The Council replied to my observation: “If you didn’t react with a little bit of anger and frustration at a deep edit like that, you wouldn’t be human. It’s okay to take a couple of days to fume about it. It’s also okay to disagree with some of what we’ve said.”
The scope of the changes that arose from the critique surprised me. Editing is sometimes like a puzzle. Here is the issue. Devise a way to solve it. Keeping in mind that the Council edited only my prologue and first three chapters, my alterations ranged from changing verb tense, to splitting and reversing chapters, to miniscule but important grammatical fixes like unnecessary capitalization and deleting the word that.
What really struck me was the application of the Iceberg Theory to the editing process. As I wrote in my post about Hemingway’s theory of omission, mastering the skill is a fine line to walk. The Inkwell Council essentially marked areas of potential misunderstanding with a red flag. It was then my job to scrutinize those flags and decide how to proceed. In some instances, it was a place of confusion that required immediate definition. In others, it was a question that would be answered later in the story. And finally, certain flags marked questions that did not necessarily require an answer. These sections had to be carefully weighed and judged. I had to decide if the reader could glean the answer with nothing but reasoning skills and perceptive reading, or if I needed to elaborate.
What did I learn from my experience? First, keep an open mind. It’s so easy to tell yourself that, but actually smothering your ego and lowering your defenses is the hardest part. The brain is easy to train. We spend our whole lives doing just that. The heart, on the other hand, is more difficult to rein in. You can remind yourself to stay open as many times as you want, but the heart will still fight you and try to throw up walls. It takes an immense amount of willpower to expand your mind and look beyond a criticism to see it from an outsider’s perspective.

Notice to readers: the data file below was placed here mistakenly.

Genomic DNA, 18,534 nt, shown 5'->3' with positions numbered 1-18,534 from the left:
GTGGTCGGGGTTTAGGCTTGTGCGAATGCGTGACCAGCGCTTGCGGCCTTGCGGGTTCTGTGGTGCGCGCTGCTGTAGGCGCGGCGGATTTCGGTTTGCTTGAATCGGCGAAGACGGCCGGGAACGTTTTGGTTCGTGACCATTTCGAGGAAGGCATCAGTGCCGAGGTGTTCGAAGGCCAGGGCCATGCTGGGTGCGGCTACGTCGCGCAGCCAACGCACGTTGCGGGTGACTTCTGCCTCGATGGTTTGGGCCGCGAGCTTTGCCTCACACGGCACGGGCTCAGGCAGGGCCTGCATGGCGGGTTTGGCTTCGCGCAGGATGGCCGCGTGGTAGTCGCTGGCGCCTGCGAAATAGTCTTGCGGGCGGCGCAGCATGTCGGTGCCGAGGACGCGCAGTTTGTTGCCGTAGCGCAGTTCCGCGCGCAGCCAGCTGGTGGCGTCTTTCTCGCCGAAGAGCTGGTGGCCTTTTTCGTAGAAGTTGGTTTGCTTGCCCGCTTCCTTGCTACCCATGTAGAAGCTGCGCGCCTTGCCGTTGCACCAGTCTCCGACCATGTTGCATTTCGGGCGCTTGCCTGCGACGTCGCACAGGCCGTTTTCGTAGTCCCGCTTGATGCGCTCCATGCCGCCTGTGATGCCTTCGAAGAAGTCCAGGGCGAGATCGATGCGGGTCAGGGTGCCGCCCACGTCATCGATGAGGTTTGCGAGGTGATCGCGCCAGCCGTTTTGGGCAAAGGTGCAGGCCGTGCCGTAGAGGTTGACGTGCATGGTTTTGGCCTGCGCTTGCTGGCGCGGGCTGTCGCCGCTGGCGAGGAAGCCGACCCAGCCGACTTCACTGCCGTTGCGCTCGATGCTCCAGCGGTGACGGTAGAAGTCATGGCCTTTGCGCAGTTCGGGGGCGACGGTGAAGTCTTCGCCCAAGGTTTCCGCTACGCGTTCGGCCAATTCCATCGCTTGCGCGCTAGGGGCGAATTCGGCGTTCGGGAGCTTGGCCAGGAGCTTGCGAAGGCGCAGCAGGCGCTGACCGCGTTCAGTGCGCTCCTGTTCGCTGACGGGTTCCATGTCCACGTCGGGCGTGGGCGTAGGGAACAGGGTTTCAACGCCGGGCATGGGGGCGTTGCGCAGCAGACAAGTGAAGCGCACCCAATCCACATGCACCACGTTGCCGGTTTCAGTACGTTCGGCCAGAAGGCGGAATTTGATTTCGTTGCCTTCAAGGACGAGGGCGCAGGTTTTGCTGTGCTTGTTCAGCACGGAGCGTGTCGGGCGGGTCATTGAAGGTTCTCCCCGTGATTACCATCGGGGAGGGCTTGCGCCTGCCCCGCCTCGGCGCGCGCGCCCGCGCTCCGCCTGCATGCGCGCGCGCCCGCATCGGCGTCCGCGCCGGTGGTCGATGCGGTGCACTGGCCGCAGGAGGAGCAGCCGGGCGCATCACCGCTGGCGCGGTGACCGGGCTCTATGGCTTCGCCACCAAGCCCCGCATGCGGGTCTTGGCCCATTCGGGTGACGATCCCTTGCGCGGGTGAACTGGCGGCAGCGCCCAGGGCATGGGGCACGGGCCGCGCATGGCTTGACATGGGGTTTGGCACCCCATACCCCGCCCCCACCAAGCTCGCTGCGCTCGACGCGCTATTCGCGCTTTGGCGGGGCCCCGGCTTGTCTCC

Second, sometimes you have to step away. This seems counter-productive, but it’s necessary if you want to follow that first piece of advice. Edits can be grueling, and closing that laptop and letting your mind wander may illuminate new solutions. Stop staring at that bright computer screen filled with never-ending edits. Walk away. Fume a little bit. Take a shower.
Third, we can’t improve if we don’t recognize our faults. Nobody likes having a mistake pointed out, but it can’t be corrected if it isn’t first identified. The Inkwell Council saw only the beginning of an entire novel, but they identified recurring issues that I hadn’t been able to see because I’d been focused on the forest instead of the trees. Once those issues were brought to my attention, I was better able to notice them as I proceeded further into the manuscript with my own editing eyes. The result? I’m tightening my prose, whittling my word count, and eliminating repetition.
To Justine, Megan, and Ismael of the Inkwell Council—my sincerest appreciation for all that you do. I can only hope that you continue to guide new authors forward. Your advice and expertise helped me grow in so many ways. I count my blessings that you selected A Fallen Hero from your pool of submissions.
For any authors interested in sending a pitch to the Inkwell Council for consideration, please check out their website: